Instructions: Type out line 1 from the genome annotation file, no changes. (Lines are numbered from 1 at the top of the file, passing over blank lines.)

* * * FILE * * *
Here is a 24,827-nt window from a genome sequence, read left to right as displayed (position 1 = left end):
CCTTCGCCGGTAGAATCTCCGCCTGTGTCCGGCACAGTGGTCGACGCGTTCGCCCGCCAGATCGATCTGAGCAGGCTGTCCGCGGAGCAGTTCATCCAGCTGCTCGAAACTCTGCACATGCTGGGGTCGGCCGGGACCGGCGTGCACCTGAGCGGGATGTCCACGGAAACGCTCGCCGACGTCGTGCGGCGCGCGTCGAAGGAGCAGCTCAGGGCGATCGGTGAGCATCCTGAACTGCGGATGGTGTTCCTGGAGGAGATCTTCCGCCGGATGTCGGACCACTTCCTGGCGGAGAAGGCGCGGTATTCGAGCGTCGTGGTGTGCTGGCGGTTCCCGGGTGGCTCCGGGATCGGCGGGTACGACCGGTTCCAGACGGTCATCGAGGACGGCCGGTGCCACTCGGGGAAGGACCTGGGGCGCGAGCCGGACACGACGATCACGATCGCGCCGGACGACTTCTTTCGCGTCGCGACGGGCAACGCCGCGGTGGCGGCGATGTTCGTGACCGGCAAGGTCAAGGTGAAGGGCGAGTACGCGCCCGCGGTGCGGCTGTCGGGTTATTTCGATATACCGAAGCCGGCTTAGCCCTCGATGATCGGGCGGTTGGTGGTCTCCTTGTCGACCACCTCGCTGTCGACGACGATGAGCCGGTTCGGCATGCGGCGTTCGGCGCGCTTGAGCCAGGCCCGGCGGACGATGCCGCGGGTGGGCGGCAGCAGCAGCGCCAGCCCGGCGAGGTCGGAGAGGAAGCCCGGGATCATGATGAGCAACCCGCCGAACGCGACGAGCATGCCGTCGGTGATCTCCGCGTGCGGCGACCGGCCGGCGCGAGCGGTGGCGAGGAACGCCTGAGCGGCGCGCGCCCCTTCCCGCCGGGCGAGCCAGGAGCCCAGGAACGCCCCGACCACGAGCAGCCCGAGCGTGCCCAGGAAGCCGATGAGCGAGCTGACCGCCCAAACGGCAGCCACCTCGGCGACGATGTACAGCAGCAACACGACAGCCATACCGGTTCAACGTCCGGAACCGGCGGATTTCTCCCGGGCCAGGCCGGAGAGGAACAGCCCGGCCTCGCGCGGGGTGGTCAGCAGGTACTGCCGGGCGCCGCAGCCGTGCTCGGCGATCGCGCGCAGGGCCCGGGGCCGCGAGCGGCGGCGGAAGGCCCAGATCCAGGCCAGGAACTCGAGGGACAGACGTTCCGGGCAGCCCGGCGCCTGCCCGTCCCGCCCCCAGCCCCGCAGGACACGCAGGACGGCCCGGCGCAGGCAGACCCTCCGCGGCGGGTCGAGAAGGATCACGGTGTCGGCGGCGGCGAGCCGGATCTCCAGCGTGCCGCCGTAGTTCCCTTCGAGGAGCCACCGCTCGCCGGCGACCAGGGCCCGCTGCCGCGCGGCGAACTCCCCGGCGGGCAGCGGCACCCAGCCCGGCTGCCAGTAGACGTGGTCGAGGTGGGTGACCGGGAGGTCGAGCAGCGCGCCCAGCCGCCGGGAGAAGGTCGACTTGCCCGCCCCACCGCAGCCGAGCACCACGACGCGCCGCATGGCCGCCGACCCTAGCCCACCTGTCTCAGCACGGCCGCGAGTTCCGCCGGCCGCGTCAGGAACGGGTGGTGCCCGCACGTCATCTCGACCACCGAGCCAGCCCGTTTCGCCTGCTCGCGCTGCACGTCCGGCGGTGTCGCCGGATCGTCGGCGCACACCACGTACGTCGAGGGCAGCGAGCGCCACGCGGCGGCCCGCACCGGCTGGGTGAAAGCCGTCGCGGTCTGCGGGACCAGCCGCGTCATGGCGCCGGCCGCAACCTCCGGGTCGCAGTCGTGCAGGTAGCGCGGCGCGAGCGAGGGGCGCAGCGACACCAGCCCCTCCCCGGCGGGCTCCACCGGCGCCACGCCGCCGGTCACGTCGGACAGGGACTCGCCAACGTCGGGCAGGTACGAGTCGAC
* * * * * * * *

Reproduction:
Here is a 24,827-nt window from a genome sequence, read left to right as displayed (position 1 = left end):